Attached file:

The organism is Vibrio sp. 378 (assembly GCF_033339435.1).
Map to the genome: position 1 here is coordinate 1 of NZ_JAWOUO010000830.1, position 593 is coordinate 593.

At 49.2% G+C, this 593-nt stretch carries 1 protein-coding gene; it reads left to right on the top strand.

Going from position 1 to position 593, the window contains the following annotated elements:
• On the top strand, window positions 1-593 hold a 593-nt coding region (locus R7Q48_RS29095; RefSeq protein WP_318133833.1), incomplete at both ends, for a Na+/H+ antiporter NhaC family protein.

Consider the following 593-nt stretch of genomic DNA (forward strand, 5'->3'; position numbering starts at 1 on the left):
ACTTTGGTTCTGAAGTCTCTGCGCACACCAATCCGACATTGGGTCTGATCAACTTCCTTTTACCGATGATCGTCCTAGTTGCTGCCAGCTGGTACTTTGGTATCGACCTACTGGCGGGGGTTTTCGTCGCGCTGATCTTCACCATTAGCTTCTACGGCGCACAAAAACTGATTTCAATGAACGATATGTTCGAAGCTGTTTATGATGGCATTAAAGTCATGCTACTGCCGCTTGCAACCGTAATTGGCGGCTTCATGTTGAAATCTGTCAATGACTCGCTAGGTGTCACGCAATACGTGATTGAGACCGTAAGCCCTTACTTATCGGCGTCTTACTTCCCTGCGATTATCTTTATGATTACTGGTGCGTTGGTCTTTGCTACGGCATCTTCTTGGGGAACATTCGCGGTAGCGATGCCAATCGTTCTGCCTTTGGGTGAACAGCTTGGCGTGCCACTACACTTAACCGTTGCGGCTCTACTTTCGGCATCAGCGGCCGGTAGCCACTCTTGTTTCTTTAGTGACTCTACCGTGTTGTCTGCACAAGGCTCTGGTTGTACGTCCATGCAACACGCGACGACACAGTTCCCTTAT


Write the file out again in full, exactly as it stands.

The organism is Vibrio sp. 378 (assembly GCF_033339435.1).
Map to the genome: position 1 here is coordinate 1 of NZ_JAWOUO010000830.1, position 593 is coordinate 593.

At 49.2% G+C, this 593-nt stretch carries 1 protein-coding gene; it reads left to right on the top strand.

Going from position 1 to position 593, the window contains the following annotated elements:
• On the top strand, window positions 1-593 hold a 593-nt coding region (locus R7Q48_RS29095; RefSeq protein WP_318133833.1), incomplete at both ends, for a Na+/H+ antiporter NhaC family protein.

Consider the following 593-nt stretch of genomic DNA (forward strand, 5'->3'; position numbering starts at 1 on the left):
ACTTTGGTTCTGAAGTCTCTGCGCACACCAATCCGACATTGGGTCTGATCAACTTCCTTTTACCGATGATCGTCCTAGTTGCTGCCAGCTGGTACTTTGGTATCGACCTACTGGCGGGGGTTTTCGTCGCGCTGATCTTCACCATTAGCTTCTACGGCGCACAAAAACTGATTTCAATGAACGATATGTTCGAAGCTGTTTATGATGGCATTAAAGTCATGCTACTGCCGCTTGCAACCGTAATTGGCGGCTTCATGTTGAAATCTGTCAATGACTCGCTAGGTGTCACGCAATACGTGATTGAGACCGTAAGCCCTTACTTATCGGCGTCTTACTTCCCTGCGATTATCTTTATGATTACTGGTGCGTTGGTCTTTGCTACGGCATCTTCTTGGGGAACATTCGCGGTAGCGATGCCAATCGTTCTGCCTTTGGGTGAACAGCTTGGCGTGCCACTACACTTAACCGTTGCGGCTCTACTTTCGGCATCAGCGGCCGGTAGCCACTCTTGTTTCTTTAGTGACTCTACCGTGTTGTCTGCACAAGGCTCTGGTTGTACGTCCATGCAACACGCGACGACACAGTTCCCTTAT